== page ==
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EV vocational training may come to SA

The Retail Motor Industry Organisation and the Chamber of Crafts Erfurt are collaborating on a 12-month project to test viability.

An innovative partnership designed to drive vocational training in the automotive aftermarket may soon include electric vehicles (EVs). The project incorporates Technical Vocational Education and Training (TVET) colleges.

The Retail Motor Industry Organisation (RMI), and the Chamber of Crafts Erfurt (Handwerkskammer Erfurt or HWK Erfurt), last year agreed to collaborate on a 12-month project ending June 2024.  This follows the successful completion of an Eastern Cape TVET partnership in November 2022. 

Louis van Huyssteen, RMI national training director, says the organisation is currently rolling out a small-scale project with HWK to assess business needs for vocational training in modern automotive technology, including e-mobility – referring to RVs. He says it is responding to the changing needs in workplace skills in the automotive aftermarket.

Van Huyssteen says: “As the lead voice and thought leader is the automotive aftermarket, the RMI is committed to collaborating with reputable and credible institutions locally and internationally to ensure it remains abreast of the dynamically changing sector and that there is synergy between the needs of industry and the training provided at the various TVET colleges and universities.”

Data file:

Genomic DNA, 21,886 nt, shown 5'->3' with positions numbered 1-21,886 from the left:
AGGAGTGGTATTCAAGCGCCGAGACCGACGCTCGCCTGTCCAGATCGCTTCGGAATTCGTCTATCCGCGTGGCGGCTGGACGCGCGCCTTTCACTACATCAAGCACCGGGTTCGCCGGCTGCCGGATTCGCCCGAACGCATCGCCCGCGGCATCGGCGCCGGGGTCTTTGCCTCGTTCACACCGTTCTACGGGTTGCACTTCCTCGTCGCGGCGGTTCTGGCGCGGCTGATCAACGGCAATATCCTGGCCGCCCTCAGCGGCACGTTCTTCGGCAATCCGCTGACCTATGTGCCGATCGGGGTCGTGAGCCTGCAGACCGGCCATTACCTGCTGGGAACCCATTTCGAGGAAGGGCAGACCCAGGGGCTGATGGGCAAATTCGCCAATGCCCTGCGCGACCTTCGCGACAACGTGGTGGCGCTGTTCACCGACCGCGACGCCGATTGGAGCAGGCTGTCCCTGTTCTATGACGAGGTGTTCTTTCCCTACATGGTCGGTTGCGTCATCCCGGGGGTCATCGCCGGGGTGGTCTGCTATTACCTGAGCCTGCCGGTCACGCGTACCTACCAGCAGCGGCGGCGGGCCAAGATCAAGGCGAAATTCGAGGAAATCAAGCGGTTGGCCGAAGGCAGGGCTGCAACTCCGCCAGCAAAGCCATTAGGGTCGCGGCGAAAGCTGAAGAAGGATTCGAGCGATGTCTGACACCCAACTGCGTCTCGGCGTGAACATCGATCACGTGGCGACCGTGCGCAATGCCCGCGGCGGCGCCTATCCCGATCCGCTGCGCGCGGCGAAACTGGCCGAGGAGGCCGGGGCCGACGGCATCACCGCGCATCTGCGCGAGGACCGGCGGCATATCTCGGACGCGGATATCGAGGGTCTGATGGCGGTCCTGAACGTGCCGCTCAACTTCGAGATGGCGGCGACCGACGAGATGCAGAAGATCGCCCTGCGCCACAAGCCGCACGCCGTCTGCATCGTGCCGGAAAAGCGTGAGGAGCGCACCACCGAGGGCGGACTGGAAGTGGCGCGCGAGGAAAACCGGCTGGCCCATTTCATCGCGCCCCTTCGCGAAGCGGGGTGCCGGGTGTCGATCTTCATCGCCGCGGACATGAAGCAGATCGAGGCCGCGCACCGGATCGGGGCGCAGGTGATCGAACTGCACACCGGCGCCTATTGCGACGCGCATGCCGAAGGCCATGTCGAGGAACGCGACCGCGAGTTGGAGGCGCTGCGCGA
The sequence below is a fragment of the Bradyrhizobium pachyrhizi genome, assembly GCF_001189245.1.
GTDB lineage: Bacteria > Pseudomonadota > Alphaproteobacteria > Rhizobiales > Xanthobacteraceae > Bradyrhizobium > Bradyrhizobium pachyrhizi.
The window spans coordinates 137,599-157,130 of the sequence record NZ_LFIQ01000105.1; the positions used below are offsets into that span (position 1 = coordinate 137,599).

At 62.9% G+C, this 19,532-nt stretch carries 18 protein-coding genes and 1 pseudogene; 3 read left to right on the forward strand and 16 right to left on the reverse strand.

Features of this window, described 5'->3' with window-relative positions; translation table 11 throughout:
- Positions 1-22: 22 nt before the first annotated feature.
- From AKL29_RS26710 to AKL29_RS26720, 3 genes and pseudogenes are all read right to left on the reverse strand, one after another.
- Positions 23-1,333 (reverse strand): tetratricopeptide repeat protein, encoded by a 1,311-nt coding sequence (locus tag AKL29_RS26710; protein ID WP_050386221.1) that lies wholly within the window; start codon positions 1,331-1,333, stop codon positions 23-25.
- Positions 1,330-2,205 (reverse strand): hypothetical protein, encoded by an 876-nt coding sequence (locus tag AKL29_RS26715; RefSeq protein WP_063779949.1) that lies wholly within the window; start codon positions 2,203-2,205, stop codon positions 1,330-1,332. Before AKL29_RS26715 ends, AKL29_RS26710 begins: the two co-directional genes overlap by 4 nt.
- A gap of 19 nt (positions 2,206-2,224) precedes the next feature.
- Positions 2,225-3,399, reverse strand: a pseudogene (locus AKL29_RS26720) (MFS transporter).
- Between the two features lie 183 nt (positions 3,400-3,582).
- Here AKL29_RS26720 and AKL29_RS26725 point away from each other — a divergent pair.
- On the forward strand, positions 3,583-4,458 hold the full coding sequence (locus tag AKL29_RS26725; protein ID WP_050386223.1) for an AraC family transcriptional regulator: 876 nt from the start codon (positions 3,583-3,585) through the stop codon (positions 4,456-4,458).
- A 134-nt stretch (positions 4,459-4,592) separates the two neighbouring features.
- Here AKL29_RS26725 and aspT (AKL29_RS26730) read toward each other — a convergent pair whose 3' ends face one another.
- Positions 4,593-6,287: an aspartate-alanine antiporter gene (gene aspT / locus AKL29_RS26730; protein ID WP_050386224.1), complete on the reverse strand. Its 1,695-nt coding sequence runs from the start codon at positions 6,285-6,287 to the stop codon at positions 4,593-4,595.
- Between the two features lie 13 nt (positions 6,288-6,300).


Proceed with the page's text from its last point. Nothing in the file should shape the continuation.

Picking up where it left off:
As South Africa moves towards New Energy Vehicles (NEVs), South African automotive manufacturers are expanding the array of brands, models, and derivatives within electric and hybrid vehicles. Van Huyssteen says it is therefore imperative that training stays aligned with this trend.

He says the project with HWK is progressive for two reasons: “Not only does it allow us to collect data from TVET colleges and employers, but significantly, we are also running a pilot training module for TVET lecturers at the same time.”

Frank Oelze, head of the Vocational Training Center for HWK in Germany, says it is important to conduct the necessary needs analysis in preparation for the inclusion of e-mobility into the lecturer training programme in South Africa.  

“We need to ensure that any subsequent introduction of the topic of e-mobility into South African curricula will not bypass either the needs of the TVET colleges, or the needs of the South African automotive industry,” he said. “In order to determine the specific training needs and, above all, the common fundamental interfaces in this area, we would like to involve the TVET colleges as well as the companies in the automotive sector.”  

A two-week pilot is being conducted at Eastcape Midlands College this month for about 16 lecturers from 8 TVET Colleges, with a second pilot scheduled for April at Tshwane South TVET College.  

Van Huyssteen says the vision is to ultimately work with the various stakeholders to develop a national registered electromobility specialist qualification on the National Qualifications Framework (NQF) in SA.

 “By leveraging both vertical and horizontal articulation pathways, individuals with qualifications such as Electromobility Specialist can enhance their skills, expand their knowledge, and advance their careers in the dynamic field of electromobility.”

Potential career paths include a Charging Infrastructure Specialists; Grid Integration Specialist, Battery Engineers, and Renewable Energy Technicians.

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